“The renin-angiotensin systems is one of the pathways known to modulate inflammation in the central nervous system and seems involved in the regulation of the stress response. Angiotensin agents may also exert anti-inflammatory effects,” the investigators explained. “Dysregulation of intracellular calcium is evident in depression, including receptor-regulated calcium signaling.”
In contrast, beta-blockers have been associated with increased risk of depression in some but not all studies, according to the investigators. They maintained that some clinicians avoid these agents in patients with a history of mood disorders.
In attempting to account for the variability within drug classes regarding protection and lack of protection against depression, the investigators speculated that differences in pharmacologic properties, such as relative lipophilicity or anti-inflammatory effect, might be important.
Despite the large amount of data, William B. White, MD, professor emeritus at the Calhoun Cardiology Center, University of Connecticut, Farmington, is not convinced.
“In observational studies, even those with very large samples sizes, bias and confounding are hard to extricate with controls and propensity-score matching,” Dr. White said. From his perspective, the protective effects of some but not all drugs within a class “give one the impression that the findings are likely random.”
A member of the editorial board of the journal in which this study appeared, Dr. White said he was not involved in the review of the manuscript. Ultimately, he believed that the results are difficult to interpret.
“For example, there is no plausible rationale for why 2 of the 16 ACE inhibitors or angiotensin II receptor blockers or 4 of the 15 beta-blockers or 3 of the 10 calcium-channel blockers would reduce depression while the others in the class would have no effect,” he said.
Despite the investigators’ conclusion that these data should drive drug choice for patients at risk of depression, “I would say the results of this analysis would not lead me to alter clinical practice,” Dr. White added.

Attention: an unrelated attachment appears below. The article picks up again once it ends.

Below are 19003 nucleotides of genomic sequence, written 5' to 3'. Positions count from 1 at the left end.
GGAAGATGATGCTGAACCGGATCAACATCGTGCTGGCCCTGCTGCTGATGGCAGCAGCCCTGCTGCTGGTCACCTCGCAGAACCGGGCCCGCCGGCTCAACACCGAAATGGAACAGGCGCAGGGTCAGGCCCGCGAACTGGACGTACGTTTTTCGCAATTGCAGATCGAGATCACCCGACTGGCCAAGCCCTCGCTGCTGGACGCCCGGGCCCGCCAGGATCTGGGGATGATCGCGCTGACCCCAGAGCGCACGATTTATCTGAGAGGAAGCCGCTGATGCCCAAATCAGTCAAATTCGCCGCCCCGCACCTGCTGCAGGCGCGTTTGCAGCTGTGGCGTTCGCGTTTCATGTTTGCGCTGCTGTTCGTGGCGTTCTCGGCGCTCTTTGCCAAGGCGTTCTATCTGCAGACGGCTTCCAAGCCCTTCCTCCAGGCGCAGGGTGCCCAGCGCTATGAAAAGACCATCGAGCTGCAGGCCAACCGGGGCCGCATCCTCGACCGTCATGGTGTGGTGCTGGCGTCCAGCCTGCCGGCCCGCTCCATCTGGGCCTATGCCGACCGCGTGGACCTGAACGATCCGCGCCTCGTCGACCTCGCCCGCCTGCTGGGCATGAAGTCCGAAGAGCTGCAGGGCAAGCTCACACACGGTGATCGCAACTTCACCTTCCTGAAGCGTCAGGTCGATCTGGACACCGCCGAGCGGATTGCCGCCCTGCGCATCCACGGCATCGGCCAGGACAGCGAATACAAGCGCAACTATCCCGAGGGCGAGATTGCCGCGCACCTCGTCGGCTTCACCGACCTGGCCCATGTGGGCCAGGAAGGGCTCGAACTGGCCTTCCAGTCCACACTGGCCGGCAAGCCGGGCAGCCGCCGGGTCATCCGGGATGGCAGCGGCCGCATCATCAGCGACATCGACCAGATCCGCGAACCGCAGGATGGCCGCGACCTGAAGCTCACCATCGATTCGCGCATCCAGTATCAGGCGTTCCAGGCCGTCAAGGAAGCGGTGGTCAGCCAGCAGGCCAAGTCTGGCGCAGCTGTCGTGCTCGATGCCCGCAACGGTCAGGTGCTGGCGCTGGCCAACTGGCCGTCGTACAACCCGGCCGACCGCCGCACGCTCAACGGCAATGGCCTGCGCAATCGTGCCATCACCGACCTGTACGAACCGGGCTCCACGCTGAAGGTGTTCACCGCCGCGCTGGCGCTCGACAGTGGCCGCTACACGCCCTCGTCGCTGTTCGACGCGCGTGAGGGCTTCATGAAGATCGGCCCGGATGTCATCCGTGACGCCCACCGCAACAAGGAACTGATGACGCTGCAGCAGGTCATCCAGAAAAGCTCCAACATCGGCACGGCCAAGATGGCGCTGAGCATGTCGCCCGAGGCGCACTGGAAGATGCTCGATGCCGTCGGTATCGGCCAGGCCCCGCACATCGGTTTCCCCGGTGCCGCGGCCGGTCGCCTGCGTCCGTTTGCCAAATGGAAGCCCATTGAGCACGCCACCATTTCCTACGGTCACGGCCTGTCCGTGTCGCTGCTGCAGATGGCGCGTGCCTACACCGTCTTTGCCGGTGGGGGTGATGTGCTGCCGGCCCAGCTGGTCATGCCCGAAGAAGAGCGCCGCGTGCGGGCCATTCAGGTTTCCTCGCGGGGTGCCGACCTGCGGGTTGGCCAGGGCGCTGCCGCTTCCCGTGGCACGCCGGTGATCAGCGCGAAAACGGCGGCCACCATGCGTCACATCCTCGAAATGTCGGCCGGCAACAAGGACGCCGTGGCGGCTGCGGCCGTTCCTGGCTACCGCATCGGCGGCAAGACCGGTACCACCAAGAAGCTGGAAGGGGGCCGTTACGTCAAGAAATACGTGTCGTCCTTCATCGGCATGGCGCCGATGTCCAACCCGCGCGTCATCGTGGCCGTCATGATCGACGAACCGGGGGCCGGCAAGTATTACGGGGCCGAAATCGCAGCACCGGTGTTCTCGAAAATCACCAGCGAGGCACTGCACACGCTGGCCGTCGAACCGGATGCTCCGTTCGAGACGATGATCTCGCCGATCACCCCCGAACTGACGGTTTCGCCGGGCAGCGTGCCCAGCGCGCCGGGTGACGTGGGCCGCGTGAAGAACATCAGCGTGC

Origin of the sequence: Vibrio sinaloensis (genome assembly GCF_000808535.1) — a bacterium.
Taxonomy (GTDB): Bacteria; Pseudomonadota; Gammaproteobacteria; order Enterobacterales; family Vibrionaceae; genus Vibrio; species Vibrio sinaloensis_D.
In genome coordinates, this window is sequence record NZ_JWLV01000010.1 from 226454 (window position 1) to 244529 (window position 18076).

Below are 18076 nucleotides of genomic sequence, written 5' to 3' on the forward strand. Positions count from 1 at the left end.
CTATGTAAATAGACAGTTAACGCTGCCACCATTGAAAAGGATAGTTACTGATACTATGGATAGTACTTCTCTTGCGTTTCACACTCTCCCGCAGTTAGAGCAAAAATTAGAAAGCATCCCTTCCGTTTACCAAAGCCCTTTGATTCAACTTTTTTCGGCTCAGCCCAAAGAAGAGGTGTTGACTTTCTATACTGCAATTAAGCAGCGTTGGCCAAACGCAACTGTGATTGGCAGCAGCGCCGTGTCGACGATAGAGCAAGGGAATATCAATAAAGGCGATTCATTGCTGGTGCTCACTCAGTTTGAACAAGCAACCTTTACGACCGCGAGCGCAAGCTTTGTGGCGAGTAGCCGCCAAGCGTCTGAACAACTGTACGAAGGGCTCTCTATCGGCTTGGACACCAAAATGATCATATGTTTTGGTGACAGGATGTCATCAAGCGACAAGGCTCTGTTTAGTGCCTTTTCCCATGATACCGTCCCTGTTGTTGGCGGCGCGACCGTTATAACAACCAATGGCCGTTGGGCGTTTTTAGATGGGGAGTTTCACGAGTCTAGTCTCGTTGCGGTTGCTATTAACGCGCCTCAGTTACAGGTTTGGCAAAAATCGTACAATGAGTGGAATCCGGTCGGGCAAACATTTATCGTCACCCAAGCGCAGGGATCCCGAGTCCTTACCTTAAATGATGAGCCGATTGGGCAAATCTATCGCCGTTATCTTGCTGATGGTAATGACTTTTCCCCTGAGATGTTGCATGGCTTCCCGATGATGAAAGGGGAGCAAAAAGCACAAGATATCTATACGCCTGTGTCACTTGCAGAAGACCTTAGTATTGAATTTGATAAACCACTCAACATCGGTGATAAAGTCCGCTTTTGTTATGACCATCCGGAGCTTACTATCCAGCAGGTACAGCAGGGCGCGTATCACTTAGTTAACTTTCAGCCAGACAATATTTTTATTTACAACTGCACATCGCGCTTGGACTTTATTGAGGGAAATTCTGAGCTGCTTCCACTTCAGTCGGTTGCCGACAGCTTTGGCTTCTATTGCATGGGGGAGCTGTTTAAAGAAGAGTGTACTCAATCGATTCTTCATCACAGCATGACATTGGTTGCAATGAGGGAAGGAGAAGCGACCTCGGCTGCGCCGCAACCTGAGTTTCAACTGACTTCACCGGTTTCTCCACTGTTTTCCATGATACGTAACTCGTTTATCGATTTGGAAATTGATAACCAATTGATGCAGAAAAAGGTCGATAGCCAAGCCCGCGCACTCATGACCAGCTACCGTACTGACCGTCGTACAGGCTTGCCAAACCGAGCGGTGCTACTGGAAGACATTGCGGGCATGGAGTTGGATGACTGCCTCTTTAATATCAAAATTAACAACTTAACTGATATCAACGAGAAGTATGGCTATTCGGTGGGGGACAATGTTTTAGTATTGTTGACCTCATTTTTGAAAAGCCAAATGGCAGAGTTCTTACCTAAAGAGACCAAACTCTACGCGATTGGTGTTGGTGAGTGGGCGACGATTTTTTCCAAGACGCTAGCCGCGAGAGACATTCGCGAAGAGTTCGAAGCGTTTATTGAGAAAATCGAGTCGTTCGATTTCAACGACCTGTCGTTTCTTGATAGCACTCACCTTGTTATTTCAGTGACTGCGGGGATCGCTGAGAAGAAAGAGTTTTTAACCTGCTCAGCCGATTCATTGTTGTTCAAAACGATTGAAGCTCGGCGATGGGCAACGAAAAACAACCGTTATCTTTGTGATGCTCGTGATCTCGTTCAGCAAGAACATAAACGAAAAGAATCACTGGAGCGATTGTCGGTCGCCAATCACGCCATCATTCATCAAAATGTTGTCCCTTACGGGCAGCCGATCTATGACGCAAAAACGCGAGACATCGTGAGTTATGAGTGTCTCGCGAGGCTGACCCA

According to the principal investigator of the study, Lars Vedel Kessing, MD, DSc, professor of psychiatry at the University of Copenhagen, many variables affect choice of antihypertensive drug. However, the depression risk is elevated in patients with cardiovascular or cerebrovascular disease and hypertension.
When risk of a mood disorder is a concern, use of one of the nine drugs associated with protection from depression should be considered, “especially in patients at increased risk of developing depression, including patients with prior depression or anxiety and patients with a family history of depression,” he and his coinvestigators concluded.
However, Dr. Kessing said in an interview that the data do not help with individual treatment choices. “We do not compare different antihypertensives against each other due to the risk of confounding by indications, so, no, it is not reasonable to consider relative risk among specific agents.”
The authors reported no potential conflicts of interest involving this topic.
This story originally appeared on MDedge.com.
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SOURCE: Kessing LV et al. Hypertension. 2020 Aug 24. doi: 10.1161/HYPERTENSIONAHA.120.15605